Approximately one-third of working Americans do not earn enough money to meet their basic needs. Wages have not kept pace with the rising cost of housing, healthcare, and education and currently, 40 million Americans are working in low-paying jobs without basic health and retirement benefits. For families walking a financial tightrope, unable to save for college, a home, or retirement, United Way is here to help.
“The relentless jobs crisis, combined with an historic number of natural disasters in every region of the country has left many of our friends and neighbors in great need of assistance,” notes BCTGM International President Frank Hurt in his call to support the 2012 United Way Campaign.
These stark realities mean great hardships for working people. While labor works for fundamental changes to public policies to create a more just and humane economy, local unions and volunteer union members are reaching out, as always, to help neighbors in need within their own communities.
For more than six decades, the BCTGM and all of organized labor has maintained a national and community-based partnership with the United Way. This relationship has meant help is there when working families are in need. There are 160 full-time AFL-CIO Community Services Liaisons who serve as links between their state federations and central labor councils and United Way locations in 165 communities across the United States. In addition, 18 local labor agencies and four state labor agencies receive direct United Way support.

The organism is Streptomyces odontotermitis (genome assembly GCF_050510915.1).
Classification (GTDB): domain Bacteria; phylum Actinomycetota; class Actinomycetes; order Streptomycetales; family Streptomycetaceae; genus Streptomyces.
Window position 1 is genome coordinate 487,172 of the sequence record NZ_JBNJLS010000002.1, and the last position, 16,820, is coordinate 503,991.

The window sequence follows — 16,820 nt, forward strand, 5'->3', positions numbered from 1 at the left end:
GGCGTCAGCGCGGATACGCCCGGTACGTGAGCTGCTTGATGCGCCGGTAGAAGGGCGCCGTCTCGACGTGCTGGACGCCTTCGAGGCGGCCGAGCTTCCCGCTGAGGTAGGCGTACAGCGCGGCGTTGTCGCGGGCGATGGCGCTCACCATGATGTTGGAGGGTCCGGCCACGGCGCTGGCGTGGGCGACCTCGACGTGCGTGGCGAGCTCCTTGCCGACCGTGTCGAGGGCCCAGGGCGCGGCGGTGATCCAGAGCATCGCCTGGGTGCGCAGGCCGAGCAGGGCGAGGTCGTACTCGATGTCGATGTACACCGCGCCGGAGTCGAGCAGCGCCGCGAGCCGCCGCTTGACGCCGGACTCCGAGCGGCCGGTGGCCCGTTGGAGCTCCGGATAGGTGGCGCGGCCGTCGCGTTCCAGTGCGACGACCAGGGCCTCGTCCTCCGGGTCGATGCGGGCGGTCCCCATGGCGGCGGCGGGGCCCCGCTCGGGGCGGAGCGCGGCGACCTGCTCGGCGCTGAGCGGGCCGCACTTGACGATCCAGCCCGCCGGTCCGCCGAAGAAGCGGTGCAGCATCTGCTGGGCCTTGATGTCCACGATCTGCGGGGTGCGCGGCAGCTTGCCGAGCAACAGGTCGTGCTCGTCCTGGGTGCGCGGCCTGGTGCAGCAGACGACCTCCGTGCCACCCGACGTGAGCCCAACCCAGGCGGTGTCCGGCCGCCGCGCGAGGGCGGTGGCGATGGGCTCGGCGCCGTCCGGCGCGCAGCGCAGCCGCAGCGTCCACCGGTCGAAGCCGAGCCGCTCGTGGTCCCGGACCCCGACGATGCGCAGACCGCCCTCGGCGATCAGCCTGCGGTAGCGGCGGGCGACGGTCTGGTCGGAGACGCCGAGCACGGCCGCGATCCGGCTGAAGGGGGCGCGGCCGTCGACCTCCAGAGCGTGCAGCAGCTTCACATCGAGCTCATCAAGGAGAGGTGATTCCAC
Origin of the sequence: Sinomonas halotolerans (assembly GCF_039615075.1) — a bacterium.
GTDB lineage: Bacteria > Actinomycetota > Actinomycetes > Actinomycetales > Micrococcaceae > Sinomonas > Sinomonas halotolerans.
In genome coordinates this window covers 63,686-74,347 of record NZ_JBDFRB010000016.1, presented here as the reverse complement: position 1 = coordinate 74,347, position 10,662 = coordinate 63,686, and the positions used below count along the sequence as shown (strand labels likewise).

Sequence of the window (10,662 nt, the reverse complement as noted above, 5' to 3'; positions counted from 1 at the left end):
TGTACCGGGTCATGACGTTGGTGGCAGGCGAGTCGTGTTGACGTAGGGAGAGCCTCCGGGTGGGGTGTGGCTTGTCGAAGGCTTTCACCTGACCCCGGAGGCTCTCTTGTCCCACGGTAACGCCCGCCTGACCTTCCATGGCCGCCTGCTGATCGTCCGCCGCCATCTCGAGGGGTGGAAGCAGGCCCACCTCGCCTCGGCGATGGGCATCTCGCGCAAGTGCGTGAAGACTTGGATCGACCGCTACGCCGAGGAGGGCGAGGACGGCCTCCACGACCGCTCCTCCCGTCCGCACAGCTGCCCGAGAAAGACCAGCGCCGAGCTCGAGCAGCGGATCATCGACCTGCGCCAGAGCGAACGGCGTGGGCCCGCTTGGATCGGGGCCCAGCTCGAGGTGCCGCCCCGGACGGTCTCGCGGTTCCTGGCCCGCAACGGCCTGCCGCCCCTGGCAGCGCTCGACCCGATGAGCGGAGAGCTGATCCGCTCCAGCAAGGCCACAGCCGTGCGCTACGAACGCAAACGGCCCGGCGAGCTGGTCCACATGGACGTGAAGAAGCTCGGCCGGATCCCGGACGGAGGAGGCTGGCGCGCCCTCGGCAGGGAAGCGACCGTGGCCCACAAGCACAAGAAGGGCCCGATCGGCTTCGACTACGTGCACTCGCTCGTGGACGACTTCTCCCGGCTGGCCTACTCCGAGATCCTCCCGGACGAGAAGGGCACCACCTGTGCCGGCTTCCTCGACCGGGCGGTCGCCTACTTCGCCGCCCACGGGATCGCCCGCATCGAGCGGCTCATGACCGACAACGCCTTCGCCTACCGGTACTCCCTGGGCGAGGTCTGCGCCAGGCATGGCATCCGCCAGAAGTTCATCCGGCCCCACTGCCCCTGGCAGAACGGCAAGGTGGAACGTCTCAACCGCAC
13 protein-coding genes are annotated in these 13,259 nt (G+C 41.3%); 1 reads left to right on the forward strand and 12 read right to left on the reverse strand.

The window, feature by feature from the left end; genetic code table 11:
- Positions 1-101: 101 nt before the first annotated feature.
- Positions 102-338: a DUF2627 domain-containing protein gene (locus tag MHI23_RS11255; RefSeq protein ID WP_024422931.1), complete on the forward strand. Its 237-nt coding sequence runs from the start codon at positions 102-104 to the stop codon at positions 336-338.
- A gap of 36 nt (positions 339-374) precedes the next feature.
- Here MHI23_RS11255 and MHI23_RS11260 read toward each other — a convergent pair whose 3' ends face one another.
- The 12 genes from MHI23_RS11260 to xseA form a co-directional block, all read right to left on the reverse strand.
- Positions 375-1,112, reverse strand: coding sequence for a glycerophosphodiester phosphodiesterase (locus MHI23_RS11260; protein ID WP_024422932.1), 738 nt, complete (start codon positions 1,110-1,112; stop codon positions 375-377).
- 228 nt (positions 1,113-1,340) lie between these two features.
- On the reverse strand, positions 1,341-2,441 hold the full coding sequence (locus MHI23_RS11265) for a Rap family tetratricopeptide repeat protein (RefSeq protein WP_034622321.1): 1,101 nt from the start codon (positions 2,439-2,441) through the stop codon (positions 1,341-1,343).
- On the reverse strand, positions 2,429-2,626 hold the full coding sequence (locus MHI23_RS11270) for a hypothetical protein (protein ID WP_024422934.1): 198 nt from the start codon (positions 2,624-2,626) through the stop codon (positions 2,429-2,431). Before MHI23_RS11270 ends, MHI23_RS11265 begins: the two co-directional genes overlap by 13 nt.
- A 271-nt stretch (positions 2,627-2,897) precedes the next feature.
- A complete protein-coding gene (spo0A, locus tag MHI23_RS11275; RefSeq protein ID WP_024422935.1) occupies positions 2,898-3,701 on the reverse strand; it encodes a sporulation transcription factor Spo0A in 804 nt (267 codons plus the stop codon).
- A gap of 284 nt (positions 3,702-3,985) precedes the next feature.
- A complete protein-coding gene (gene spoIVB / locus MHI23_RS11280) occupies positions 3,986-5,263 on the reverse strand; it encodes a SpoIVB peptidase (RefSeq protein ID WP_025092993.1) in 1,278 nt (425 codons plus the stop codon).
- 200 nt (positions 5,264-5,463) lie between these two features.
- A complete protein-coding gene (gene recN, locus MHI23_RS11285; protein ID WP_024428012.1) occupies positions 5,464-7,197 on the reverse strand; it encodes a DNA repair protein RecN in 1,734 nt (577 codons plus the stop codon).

“The vital human services funded through local United Way campaigns make a difference in the lives of millions of Americans every year,” says Hurt. “With an economy that is leaving most working folks behind, these services are particularly important.”
Hurt reflected on the many BCTGM Local Unions throughout the U.S. that were very involved in their respective United Way chapters in 2011. “From youth programs and blood drives, to retiree worker programs and disaster relief, our local unions are incredibly involved in the United Way. I invite all locals to continue their valiant efforts and increase their involvement with the 2012 United Way Campaign,” Hurt adds.
The core principles of the labor’s partnership with the United Way are to activate and build on the strength and capacities of workers to create stronger, healthier, more compassionate communities; to develop new and existing relationships between workers, unions, and community based organizations; and, to promote and support community leadership and to concentrate on an agenda that encourages local definition, creativity, and hope.